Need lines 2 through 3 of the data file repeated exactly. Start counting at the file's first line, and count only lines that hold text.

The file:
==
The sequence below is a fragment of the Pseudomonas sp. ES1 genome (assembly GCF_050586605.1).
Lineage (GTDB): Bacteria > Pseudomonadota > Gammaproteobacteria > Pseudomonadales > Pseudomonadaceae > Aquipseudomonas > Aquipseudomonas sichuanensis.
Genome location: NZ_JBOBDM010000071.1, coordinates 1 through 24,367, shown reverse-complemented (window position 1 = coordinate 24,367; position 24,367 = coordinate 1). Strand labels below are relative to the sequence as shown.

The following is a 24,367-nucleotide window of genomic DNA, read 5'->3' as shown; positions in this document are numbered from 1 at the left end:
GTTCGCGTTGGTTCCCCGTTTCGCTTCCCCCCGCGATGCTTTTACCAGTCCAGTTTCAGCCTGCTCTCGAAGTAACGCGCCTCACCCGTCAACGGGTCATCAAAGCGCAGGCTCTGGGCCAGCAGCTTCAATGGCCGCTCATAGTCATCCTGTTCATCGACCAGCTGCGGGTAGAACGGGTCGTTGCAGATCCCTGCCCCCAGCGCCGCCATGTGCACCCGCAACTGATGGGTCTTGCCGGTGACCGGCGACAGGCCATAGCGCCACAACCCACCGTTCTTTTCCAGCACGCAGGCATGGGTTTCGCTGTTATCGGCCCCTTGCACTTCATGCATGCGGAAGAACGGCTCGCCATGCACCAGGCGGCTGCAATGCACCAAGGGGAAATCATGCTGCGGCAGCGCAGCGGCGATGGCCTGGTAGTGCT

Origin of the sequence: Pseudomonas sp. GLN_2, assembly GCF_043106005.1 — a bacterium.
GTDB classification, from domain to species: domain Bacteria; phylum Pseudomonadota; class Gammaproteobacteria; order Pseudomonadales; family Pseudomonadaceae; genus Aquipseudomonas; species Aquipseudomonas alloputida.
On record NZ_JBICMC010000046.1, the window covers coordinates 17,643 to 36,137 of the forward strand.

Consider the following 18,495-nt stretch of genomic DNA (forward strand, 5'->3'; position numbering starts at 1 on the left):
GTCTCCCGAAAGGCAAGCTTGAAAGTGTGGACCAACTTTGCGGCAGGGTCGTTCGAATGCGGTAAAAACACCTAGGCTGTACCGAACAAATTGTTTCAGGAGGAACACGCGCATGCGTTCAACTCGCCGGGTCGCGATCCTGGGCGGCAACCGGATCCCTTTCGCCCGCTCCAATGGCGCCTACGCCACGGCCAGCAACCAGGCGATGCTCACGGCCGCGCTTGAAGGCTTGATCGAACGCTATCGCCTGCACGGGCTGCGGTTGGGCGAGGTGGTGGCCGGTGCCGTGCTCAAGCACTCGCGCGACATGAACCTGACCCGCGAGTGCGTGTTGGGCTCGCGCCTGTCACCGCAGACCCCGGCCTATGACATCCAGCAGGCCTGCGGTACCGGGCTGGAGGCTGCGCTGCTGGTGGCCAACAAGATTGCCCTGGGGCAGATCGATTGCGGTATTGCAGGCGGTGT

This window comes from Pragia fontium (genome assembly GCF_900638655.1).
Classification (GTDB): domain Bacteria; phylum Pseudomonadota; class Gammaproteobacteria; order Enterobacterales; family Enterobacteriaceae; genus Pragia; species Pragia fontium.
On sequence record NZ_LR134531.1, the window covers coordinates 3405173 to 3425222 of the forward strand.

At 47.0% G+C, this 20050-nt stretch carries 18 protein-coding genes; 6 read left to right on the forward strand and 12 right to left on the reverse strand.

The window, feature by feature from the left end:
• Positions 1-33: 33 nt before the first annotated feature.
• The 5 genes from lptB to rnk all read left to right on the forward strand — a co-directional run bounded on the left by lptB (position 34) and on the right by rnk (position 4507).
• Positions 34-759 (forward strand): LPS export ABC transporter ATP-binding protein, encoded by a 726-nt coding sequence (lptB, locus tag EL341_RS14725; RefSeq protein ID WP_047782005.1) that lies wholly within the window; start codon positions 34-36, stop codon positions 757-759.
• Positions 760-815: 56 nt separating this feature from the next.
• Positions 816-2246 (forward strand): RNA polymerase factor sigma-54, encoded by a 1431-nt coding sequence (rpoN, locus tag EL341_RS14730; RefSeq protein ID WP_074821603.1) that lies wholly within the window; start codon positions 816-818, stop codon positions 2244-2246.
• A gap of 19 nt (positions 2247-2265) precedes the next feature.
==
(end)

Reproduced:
Lineage (GTDB): Bacteria > Pseudomonadota > Gammaproteobacteria > Pseudomonadales > Pseudomonadaceae > Aquipseudomonas > Aquipseudomonas sichuanensis.
Genome location: NZ_JBOBDM010000071.1, coordinates 1 through 24,367, shown reverse-complemented (window position 1 = coordinate 24,367; position 24,367 = coordinate 1). Strand labels below are relative to the sequence as shown.